Living between fears and tears

After the New Delhi gang-rape in December 2012 , along with a lawyer and doctor resident of my building society, was asked to talk to young parents and their children about how young girls might avoid living a life “between freas and tears”

I was of the view that it would take a generation or more to change the mindsets of people who bring up boys differently from girls and see no contradiction in encouraging their sons to be bullies while locking up their daughters at home. Girls, therefore, have to be their own saviours and take care that they do not get caught out in difficult situations – not as it should be but given h dismal law and order situation there were little alternatives.

When I had started out as a journalist, I had had to work night shifts that used to end past midnight. I stayed close to my office but I never waited for a taxi or at a bus stop because I thought that situation – of waiting alone at a taxi or bus stand – was riskier and would attract unnecessary attention, So I always walked back home – it would take me not more than twenty minutes at a brisk pace. But my aunt who was a Girl Guides’ trainer soon armed me with a 3-inch knife.

“Keep this with you, not inside your bag when you will lose precious time in searching for it but inside a file that you carry all the time. Any one try to trouble you on the roads, whip it out and go for his eyes. It will damage his eyes and incapacitate him immediately but it will not kill him. You will get out on the grounds of self defence, and it is no crime to carry a knife that is less than six inches. Better safe than sorry.”

I used that knife once and I can still remember the fright on the man’s face when he realised I was armed and therefore could injure or damage him rather than the other way round, He slapped his hands across his eyes and disappeared sooner than I could turn the corner and run home to safety.

When I told this story to the little girls in my society, they asked, “That is if you are faced by a single man. What do you do when five or six goondas surround you and threaten you?”

I am afraid I did not have an answer. Though mobile phones and pepper sprays are the greatest safety measures that girls could be armed with today, even a father or a brother or a husband accompanying a woman is no guarantee of safety and security when faced by a gang of criminals/addicts or anti-social elements hell bent upon committing a crime.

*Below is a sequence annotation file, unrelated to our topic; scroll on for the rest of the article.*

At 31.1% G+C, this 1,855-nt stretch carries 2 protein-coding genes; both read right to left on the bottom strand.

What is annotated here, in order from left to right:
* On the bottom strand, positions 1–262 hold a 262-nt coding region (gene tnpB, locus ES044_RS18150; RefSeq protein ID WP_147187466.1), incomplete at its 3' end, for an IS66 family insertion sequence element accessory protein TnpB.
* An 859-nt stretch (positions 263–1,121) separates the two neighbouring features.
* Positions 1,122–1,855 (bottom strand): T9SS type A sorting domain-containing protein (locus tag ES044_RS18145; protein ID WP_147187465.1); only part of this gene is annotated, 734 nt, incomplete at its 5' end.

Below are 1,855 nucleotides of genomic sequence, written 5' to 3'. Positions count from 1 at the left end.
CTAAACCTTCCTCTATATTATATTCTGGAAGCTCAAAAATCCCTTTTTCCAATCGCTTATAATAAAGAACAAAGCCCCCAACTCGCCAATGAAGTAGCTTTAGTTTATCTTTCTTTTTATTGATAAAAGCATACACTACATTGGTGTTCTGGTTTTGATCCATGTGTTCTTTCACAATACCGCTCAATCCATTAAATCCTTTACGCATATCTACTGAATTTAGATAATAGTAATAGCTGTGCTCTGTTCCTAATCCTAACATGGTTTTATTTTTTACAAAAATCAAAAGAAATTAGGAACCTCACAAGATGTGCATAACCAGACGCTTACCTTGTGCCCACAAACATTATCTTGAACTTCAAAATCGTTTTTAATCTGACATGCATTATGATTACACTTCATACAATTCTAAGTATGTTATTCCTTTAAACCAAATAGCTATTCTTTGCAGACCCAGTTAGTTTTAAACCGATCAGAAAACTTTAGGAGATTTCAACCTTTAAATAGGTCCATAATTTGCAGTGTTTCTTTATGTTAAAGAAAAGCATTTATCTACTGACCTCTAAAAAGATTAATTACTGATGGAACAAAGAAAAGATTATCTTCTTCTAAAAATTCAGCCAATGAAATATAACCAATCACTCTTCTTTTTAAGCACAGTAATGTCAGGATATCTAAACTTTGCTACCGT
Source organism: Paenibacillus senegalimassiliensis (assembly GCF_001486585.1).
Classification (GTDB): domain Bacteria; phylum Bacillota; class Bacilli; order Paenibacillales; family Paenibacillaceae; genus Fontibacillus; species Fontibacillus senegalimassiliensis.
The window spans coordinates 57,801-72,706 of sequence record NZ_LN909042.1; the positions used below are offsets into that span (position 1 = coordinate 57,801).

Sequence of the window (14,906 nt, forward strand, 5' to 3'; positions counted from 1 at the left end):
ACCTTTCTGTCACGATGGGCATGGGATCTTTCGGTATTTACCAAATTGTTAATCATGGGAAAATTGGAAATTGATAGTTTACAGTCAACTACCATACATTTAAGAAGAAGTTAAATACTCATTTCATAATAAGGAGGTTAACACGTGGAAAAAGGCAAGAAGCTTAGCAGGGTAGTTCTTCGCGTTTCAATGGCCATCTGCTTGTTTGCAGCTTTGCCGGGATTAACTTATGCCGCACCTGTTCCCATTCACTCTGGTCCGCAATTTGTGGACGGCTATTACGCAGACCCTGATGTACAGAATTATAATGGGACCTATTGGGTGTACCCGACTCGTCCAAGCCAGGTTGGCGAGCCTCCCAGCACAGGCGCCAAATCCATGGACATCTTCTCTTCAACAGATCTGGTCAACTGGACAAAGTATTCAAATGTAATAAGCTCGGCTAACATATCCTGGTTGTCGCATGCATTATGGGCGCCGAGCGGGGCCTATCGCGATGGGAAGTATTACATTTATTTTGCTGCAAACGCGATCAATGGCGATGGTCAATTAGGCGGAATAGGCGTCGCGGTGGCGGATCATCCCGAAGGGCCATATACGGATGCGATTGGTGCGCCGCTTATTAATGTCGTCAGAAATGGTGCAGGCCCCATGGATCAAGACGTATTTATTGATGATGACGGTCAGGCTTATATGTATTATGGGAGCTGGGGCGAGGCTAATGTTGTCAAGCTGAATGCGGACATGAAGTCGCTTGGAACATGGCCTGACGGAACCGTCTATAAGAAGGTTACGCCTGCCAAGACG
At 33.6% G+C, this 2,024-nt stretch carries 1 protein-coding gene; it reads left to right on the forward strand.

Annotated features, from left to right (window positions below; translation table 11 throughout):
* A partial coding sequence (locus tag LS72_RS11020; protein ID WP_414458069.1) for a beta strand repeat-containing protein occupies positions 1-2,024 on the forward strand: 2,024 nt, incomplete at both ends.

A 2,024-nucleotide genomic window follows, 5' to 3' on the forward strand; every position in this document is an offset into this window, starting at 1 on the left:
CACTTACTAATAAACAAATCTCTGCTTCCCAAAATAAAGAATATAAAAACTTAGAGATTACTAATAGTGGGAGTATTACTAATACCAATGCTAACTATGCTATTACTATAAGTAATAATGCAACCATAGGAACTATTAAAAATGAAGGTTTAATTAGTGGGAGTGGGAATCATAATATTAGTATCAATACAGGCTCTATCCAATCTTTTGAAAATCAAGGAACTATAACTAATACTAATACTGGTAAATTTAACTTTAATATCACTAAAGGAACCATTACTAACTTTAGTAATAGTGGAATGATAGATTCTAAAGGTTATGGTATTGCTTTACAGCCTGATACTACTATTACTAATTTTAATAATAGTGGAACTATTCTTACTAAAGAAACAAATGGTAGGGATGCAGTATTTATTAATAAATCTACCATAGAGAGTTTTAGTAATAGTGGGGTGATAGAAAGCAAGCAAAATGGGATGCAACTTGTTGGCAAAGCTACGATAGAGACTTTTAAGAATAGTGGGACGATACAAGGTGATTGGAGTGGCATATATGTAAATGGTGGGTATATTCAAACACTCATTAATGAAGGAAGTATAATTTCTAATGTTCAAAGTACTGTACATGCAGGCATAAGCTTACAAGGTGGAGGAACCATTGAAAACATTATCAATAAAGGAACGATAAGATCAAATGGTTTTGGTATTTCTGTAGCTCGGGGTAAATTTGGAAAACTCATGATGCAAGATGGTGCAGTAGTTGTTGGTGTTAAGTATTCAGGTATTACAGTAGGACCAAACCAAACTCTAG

I am shocked that a fellow journalist in Bombay should have been gang raped while on assignment in broad daylight – does that mean women have no right to work or the right to safety? It is not as though a girl with a male colleague accompanying her to the spot had put herself to undue risk. But the fact of the matter is that there are no exemplary punishments for such crimes and no one now seems to be afraid of either the law or the government or any other authority. The feeling that they can get away with it is what causes this impunity and I am glad that the Bombay Police have arrested at least one of the rapists almost overnight and identified the other four – hopefully they will be nabbed at the soonest and the maximum punishment meted out to these criminals.

But what I hate most about such crimes is the politicisation of rapes – particularly in Maharashtra these days it has become a fashion to blame migrants for crimes against women when it is actually the male mindset that is responsible for such acts. Asking the Home Minister to wear bangles will not solve the issue, that act only demeans women, as though wearing bangles is somehow a sign of weakness and humiliation.

Asking men to wear bangles is a Shiv Sena specialty but I remember from my rookie days as a journalist that even Congressmen are not too far beh0nd in having an antediluvian mind set, One particular chief minister in the 1980s had responded by reprimanding women journalists when we complained to him about hookers hanging out ar railway stations after seven in the evenings adding to the risk of women returning home after a late shift.

Far from assuring us that police action would be taken to clean up the city, he said,“ Why should women need to be outside their homes after 7pm anyway?”

The women then had to approach the police commissioner who fortunately had a more progressive view and cleaned up the unsavoury activity from at least the prominent and nodal railway stations across the city.

So after many, many years working night shifts and risking life by taking assignments in remote and dangerous areas all over the country, I have come to the conclusion that it is not women who put themselves to risk a in any given situation but the male mindset that perpetrates the crimes against women even when rapes might not be physically committed, Like this sample from the Shiv Sena just a day before the B0mbay gang rape on Thursday: at a toll booth he threatened the woman toll worker with stripping and humiliation when she was not impressed by his exalted status.

That is why I tell the little girls who question me about how to ensure safety: it is not just you but your brothers. And your mothers and fathers must take the responsibility for both/that is when the country will be safe for you.

But maybe by then your children will be asking the same questions of you!

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